There’s a weird vibe in the halls of the Nevada Legislature, a kind of eerie stillness, like when the birds stop chirping and the wind dies to a deafening hush just before a huge storm.
OK, maybe it’s not that dramatic.
But with a little more than six weeks to go in the 2013 session, one thing is for sure: There’s a lot more to come and the stakes are high as most of the big issues — budgets and taxes — have yet to evolve.
Here’s five things to know about the upcoming agenda as the 12th week of the session begins Monday:
Nevada lawmakers face the second big deadline of the 2013 session Tuesday. That’s when most bills have to clear the chamber in which they were introduced or die.
Sure, some may enjoy a miraculous resurrection as a late-session amendment tucked into another bill in the dead of night. But for the most part, if they don’t pass by midnight Tuesday, they are doomed.
Both the Senate and Assembly have been forewarned to expect long floor sessions early in the week to process the crush of bills awaiting floor votes.
Senate Joint Resolution 13, which would pave the way for same-sex marriage in Nevada, will come for vote either Monday or Tuesday in the Senate.
The measure was amended Friday on an 11-10 party-line vote to include a provision specifying that clergy and religious organizations would not have to compromise their own doctrines if the constitutional amendment is enacted. Nevada voters in 2002 ratified the Protection of Marriage Act, defining marriage as between one man and one woman. SJR13 not only would repeal that law, but would explicitly legalize gay marriage.
Because it’s a constitutional amendment, it would need to pass the 2013 and 2015 Legislatures before going to voters in 2016 for final approval.
NEW KID IN CLASS
Tyrone Thompson arrived in Carson City last week to get a lay of the land and learn the ropes of lawmaking.
With the session more than half over and about to accelerate to a frenzied pace, he’ll need to be a quick study.
On Wednesday, Thompson will be sworn in and take his seat in the Assembly representing District 17 in North Las Vegas.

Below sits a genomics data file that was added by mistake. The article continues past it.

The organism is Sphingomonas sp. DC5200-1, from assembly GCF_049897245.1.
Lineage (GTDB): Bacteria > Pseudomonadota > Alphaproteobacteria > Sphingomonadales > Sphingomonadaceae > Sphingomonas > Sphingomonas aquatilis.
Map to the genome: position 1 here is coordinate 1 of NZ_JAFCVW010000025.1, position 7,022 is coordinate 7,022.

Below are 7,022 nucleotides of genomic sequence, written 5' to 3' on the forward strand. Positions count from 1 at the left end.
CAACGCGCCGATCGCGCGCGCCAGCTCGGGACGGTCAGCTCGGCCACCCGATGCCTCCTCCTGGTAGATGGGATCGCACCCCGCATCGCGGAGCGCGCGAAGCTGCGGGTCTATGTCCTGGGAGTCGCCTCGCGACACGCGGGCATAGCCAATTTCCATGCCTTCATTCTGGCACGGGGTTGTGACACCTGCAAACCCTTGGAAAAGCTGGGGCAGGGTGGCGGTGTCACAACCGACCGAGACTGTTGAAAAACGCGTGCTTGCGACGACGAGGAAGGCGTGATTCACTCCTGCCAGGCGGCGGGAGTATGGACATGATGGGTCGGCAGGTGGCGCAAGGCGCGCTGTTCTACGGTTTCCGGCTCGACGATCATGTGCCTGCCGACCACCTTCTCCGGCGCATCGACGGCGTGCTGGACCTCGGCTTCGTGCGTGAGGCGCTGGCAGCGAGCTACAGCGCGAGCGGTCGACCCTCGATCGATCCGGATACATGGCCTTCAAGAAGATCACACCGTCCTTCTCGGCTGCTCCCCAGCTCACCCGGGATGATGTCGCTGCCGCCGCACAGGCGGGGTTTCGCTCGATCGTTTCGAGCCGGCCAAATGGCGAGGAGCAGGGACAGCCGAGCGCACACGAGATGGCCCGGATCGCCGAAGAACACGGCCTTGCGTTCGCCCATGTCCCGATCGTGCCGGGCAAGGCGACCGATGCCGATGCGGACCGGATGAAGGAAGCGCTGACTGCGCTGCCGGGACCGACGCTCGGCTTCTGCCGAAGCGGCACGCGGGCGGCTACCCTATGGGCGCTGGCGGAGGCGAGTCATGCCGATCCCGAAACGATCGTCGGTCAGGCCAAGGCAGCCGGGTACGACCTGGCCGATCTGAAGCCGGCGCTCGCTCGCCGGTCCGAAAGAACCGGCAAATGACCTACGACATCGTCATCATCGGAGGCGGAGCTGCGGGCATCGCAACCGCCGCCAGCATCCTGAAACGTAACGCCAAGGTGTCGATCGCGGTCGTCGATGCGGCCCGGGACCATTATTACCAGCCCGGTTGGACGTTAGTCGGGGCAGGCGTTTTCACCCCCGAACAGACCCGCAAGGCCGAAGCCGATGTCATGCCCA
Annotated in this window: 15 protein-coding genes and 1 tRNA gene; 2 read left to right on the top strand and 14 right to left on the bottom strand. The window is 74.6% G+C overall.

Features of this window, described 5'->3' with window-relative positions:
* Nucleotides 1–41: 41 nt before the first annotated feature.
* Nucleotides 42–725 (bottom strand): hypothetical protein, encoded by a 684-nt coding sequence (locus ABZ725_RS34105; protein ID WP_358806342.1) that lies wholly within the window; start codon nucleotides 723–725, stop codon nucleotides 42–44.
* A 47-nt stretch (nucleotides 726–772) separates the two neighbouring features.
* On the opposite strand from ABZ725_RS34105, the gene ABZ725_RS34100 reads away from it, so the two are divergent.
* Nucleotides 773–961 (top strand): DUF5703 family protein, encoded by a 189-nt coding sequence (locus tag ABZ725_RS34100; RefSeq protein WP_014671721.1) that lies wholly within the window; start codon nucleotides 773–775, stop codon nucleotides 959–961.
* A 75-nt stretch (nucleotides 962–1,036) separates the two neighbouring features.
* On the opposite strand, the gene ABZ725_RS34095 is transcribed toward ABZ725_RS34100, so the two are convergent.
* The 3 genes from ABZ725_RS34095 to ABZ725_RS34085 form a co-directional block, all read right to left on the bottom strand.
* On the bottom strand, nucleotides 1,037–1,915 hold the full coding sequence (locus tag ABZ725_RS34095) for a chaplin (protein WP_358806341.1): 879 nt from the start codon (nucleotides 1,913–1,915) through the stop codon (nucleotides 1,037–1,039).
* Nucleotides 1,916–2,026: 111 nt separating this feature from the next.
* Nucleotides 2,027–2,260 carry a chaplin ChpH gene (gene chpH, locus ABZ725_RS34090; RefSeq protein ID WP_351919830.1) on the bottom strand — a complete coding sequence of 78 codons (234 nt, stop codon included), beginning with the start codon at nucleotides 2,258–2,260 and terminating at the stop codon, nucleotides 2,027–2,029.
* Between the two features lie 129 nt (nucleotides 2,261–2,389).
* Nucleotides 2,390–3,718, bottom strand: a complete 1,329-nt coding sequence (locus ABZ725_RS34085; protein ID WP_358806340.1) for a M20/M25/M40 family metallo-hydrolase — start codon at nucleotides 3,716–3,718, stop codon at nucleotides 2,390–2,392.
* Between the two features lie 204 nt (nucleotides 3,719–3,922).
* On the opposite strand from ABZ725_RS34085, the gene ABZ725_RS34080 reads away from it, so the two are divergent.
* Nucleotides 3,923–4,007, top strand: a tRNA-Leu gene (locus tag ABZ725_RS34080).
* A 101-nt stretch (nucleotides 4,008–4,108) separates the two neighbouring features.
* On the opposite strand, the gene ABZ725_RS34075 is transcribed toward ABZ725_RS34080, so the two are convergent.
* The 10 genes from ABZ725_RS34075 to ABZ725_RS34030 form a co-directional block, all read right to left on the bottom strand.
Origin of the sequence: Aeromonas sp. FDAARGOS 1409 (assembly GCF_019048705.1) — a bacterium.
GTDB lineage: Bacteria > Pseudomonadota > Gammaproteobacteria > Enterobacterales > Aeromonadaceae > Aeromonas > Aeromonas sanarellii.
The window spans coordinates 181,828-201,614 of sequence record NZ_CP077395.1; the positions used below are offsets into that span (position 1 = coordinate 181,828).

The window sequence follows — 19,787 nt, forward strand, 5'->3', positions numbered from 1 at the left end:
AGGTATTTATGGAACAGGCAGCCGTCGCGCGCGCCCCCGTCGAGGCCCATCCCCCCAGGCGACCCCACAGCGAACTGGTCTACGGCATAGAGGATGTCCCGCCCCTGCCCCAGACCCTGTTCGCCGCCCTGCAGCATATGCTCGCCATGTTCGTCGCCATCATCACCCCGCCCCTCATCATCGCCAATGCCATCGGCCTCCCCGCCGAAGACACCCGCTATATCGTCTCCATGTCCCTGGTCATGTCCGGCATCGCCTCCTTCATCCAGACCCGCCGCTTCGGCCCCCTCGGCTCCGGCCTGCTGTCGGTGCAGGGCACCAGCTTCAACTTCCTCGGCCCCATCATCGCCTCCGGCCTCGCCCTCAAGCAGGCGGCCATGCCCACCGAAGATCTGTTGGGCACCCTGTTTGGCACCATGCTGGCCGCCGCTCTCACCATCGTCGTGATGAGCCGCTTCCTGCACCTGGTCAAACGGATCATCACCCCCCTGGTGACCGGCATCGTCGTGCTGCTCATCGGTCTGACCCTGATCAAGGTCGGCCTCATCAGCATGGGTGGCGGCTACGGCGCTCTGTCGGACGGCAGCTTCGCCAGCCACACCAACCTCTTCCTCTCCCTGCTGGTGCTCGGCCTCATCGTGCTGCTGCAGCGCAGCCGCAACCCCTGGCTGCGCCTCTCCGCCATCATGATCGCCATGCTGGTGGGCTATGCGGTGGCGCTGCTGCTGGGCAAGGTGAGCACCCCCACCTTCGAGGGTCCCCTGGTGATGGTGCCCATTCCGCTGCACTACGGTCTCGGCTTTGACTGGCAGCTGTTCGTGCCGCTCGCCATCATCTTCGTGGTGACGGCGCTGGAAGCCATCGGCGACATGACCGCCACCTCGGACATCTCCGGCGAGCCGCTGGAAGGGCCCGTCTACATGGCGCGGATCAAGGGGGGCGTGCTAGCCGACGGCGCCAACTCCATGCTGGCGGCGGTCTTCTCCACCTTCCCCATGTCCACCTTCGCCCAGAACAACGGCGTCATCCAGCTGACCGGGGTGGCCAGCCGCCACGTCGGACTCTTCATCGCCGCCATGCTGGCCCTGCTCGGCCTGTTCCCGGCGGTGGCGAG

He was appointed last week by the Clark County Commission to replace Steven Brooks, who in March became the first legislator ever expelled from the Nevada Legislature following a series of bizarre and disturbing public events that involved police.
Brooks is jailed in California facing charges stemming from his arrest there hours after his expulsion.
He also was indicted this week in Southern Nevada on a weapons charge stemming from an arrest in January.
Thompson, 55, is a regional initiatives coordinator for the Southern Nevada Regional Planning Coalition and previously worked with state and county welfare and social services agencies.
He describes himself as a “passionate public servant” and says one of his top legislative priorities will be education.
SHOW ME THE MONEY
The independent Economic Forum, an appointed panel of folks with business and fiscal prowess, doesn’t meet until May 1. That’s when it will make final predictions on how much tax revenues Nevada will rake in over the next two years — and how much state government has to spend.
The forum makes projections on Nevada’s biggest tax sources. But on Thursday a technical advisory panel meets to analyze and predict trends in smaller revenues streams, such as liquor, tobacco and live-entertainment taxes. Those will be included in the forum’s final revenue forecast.
One of the biggest bills yet to drop this session is a proposed alternative ballot measure to compete against a 2 percent margins tax measure that will go to voters in 2014.
But that nugget could drop soon.
Sen. Michael Roberson, the Republican minority leader, said he expects his bill targeting increased taxes on the mining industry to be introduced in the next week or so. Roberson and a handful of other Senate Republicans announced early in the session their intent to try to persuade voters to tax mining instead of businesses.
The state teachers’ union gathered more than 150,000 signatures last year to send the business tax proposal to the Legislature. But legislators took no action on it, automatically sending it to next year’s general election ballot.
Senate Republicans call it a job-killing tax and say mining companies should pay more instead.